While researching for an article to be published in Futures, I encountered some interesting data on “Comparing foresight styles in six world regions”, a paper by Michael Keenan and Rafael Popper in Foresight, volume 10, 6, pp16-38 (2008). They analysed almost 2,000 foresight activities reported over the last decade and found significant differences in approach. Literature Review was the most favoured approach in Europe, while Asia and North America favoured Expert Panels. Scenarios were more widely used in Asia and Europe than in North America. Delphi did not appear on the top ten list in either Europe or North America, but was widely used elsewhere. The authors discuss why this might be: it could be due to societal cultural factors, or the relative maturity of foresight itself allowing for a different paradigm, the Futures Workshop, to be significant in N W and E Europe and North America but less used elsewhere.
We have recently also come across two books on leadership, with a very different purpose. The first is by Richard David Hames, “The Five Literacies of Global Leadership”, which is the result of over ten years of intensive and expansive research across five continents. It explodes many of the conventional myths and orthodoxies surrounding Western-style celebrity leadership as a fraudulent distraction, while laying a new paradigm for facilitating positive change, which aligns with that in our “Beyond Crisis: achieving renewal in a turbulent world” due out in March. The second, “It’s Behaviour Stupid”, by Steve Glowinkowski, applies “disruptive innovation” to the realm of leadership, management and organisational performance, and provides a framework for aligning behaviour to the organisation.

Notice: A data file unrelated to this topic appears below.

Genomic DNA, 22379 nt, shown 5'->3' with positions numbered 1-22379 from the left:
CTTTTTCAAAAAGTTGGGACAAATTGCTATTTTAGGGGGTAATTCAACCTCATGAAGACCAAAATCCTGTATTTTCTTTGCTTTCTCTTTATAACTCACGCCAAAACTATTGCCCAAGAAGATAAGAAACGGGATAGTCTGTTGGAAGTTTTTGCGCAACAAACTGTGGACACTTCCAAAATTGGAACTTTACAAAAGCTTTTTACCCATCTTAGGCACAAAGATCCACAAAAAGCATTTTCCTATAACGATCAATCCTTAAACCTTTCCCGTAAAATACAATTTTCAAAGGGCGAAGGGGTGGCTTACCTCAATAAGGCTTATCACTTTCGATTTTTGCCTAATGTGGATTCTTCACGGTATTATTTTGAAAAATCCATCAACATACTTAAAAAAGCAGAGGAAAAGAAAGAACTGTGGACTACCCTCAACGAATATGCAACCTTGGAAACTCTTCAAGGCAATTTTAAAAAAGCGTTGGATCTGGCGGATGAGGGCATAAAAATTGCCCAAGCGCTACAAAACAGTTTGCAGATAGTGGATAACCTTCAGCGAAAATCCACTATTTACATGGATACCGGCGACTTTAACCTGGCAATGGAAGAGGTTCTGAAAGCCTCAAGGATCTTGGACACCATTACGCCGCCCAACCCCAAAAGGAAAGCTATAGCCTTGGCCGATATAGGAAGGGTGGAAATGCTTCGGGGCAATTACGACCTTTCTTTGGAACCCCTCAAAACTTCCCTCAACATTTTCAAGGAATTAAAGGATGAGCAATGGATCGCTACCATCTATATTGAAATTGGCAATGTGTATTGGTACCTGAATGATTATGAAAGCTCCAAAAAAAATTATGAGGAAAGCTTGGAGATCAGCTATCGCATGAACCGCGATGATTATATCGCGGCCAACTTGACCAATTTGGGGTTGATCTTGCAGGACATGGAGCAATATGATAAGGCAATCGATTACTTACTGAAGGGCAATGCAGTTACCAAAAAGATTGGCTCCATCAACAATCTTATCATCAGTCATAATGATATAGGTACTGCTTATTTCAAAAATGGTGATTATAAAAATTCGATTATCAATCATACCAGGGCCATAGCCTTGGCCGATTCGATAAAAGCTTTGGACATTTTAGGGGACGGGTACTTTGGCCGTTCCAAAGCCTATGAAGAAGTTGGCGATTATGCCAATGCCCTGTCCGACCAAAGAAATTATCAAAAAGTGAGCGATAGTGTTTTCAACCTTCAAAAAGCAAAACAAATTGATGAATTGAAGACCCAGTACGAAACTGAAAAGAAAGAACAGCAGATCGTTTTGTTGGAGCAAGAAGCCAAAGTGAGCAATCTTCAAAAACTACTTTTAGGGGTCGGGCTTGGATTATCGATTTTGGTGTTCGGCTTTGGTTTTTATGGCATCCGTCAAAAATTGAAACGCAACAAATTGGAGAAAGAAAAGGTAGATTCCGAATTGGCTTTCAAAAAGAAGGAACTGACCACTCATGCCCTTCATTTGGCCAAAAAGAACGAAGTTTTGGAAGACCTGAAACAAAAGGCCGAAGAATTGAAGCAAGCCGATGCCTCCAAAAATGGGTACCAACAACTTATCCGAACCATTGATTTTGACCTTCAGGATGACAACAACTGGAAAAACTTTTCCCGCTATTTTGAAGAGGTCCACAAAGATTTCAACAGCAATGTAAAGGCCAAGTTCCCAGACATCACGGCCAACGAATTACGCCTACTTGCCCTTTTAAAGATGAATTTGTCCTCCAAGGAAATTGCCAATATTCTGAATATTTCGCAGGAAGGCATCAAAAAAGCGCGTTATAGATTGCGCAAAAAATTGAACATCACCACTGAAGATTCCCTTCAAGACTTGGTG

If it is not too late – and you are able to get around in spite of the inclement weather – Happy New Year!
Over the Christmas break, work has continued on one project at least – Scenarios 2040. A team of about twenty, drawn from all over the planet, have been developing scenarios for 2040 on the web. Around quarter of a million people have had a look at the process, several hundred of them sending in comments that range from the unintelligible to the actionable. Many were, however, extremely helpful and the process has led us into workshops with organisations of whose existence we were completely unaware. You can find this body of work here.
There has also been a flurry of interest in guides to scenarios and the issue of “Scenarios, an Explorers Guide” from Shell - available from the Shell website. This booklet uses a metaphor of exploration and map-making to describe how to think about building scenarios. Like a set of maps describing different aspects of a landscape, scenarios provide us with a range of perspectives on what might happen, helping us to navigate more successfully. Exploration - of a territory or the future - involves both analytical thinking rooted in whatever facts are clear, and also informed intuition.
SAMI is currently exploring the concept of a consumer focused quality standard (QS) for Income Protection (IP) insurance with a number of insurers. This would be underpinned by an Office of Fair Trading (OFT) approved code of practice. The idea came from the IP Task Force’s suggestion of a kite mark but, unlike their proposal, it would only apply to a section of the market. This is normal practice for OFT codes and has the huge advantage of avoiding the need for cross-industry consensus. Developing the QS will not be a back-room exercise and it will be forward looking – rather than rooted in the past. To this end we will be carrying out a series of interviews with key stakeholders from a wide range of organisations using scenario planning techniques. This is so we can be sure that whatever is proposed for the QS is robust in uncertain times. Research will include distribution and consumer perspectives. Ultimately we will look for the QS to be a code for participating companies supported by the Financial Services Authority as well as the OFT. For more information, contact email@example.com.
We are running a joint event with the Association of Sustainability Practitioners on February 9th 2010, to explore ways of thinking and acting that will create new, resilient organisations that can thrive in the new decade. If you would like more information, email Gwyn Jones for details.